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Bristol Myers Squibb announced the FDA's approval of mavacamten for symptomatic obstructive hypertrophic cardiomyopathy in a press release on April 28.
The US Food and Drug Administration (FDA) has approved mavacamten (Camzyos), granting the first-in-class agent an indication for improving functional capacity and symptoms in patients with symptomatic obstructive hypertrophic cardiomyopathy (obstructive HCM), according to a release from Bristol Myers Squibb.
Announced on April 28, the approval is for treatment of adults with symptomatic NYHA class 2-3 obstructive HCM and is based on the results of EXPLORER-HCM trial, which found use of mavacamten was associated with improved exercise capacity, LVOT obstruction, NYHA functional class, and health status among patients with symptomatic obstructive HCM.
“This is a first-in-class medicine specifically for patients living with symptomatic obstructive HCM,” said Milind Desai, MD, MBA, director of the Hypertrophic Cardiomyopathy Center and director of clinical operations in Cleveland Clinic’s Heart Vascular & Thoracic Institute. "With this FDA approval, US cardiologists now have a new pharmacological option for eligible patients that targets the underlying pathophysiology of the disease.”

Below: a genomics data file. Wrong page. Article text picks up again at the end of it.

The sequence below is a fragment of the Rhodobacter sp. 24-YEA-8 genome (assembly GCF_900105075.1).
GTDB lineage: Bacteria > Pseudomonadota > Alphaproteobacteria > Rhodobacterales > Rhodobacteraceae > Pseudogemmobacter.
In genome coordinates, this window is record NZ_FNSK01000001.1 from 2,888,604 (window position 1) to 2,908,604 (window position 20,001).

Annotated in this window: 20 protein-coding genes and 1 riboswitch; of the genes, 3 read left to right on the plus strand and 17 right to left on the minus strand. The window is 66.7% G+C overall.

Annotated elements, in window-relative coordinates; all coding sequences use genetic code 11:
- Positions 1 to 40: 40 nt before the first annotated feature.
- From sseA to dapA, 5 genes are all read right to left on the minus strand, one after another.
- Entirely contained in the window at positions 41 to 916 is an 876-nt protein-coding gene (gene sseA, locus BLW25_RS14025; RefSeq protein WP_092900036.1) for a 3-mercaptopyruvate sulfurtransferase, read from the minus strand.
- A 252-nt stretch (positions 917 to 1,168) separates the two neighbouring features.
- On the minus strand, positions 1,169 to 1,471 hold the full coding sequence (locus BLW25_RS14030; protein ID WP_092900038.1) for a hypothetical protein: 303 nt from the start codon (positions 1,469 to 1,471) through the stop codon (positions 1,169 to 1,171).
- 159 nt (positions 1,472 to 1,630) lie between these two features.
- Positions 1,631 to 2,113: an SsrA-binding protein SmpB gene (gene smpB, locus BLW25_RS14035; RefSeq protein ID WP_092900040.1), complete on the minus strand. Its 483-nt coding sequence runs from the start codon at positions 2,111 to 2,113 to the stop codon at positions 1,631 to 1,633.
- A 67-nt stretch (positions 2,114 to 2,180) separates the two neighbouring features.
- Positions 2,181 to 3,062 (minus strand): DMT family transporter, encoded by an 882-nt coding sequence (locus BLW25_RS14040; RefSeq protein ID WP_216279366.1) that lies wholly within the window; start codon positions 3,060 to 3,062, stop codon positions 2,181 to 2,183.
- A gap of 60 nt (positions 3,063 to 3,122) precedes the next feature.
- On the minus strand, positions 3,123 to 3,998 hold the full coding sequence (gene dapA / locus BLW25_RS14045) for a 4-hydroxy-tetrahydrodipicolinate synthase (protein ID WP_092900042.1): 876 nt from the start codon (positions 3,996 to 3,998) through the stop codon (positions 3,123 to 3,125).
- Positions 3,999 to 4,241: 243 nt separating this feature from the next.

According to the release from Bristol Myers Squibb, mavacamten, which is the first and only FDA-approved allosteric and reversible inhibitor selective for cardiac myosin that targets the underlying pathophysiology of obstructive HCM, will be available in 2.5 mg, 5 mg, 10 mg, and 15 mg capsules.
Of note, the full US prescribing information for mavacamten includes a Boxed Warning for the risk of heart failure. The release points out mavacamten reduces LVEF and can cause heart failure due to systolic dysfunction. As a result of this risk, mavacamten is available only through a restricted program under a Risk Evaluation and mitigation Strategy called Camzyos REMS Program.
“The approval of Camzyos represents a significant milestone for appropriate symptomatic obstructive HCM patients and their families, who have long awaited a new treatment option for this chronic and progressive disease,” said Anjali T. Owens, MD, Medical Director of the Center for Inherited Cardiac Disease and an Assistant Professor of Medicine at the Perelman School of Medicine at the University of Pennsylvania. “As a lead U.S. investigator on the EXPLORER-HCM study, I’m grateful to the patients and their families whose participation in the trial played a key role in this approval.”
This is a breaking news story and will be updated as more information becomes available...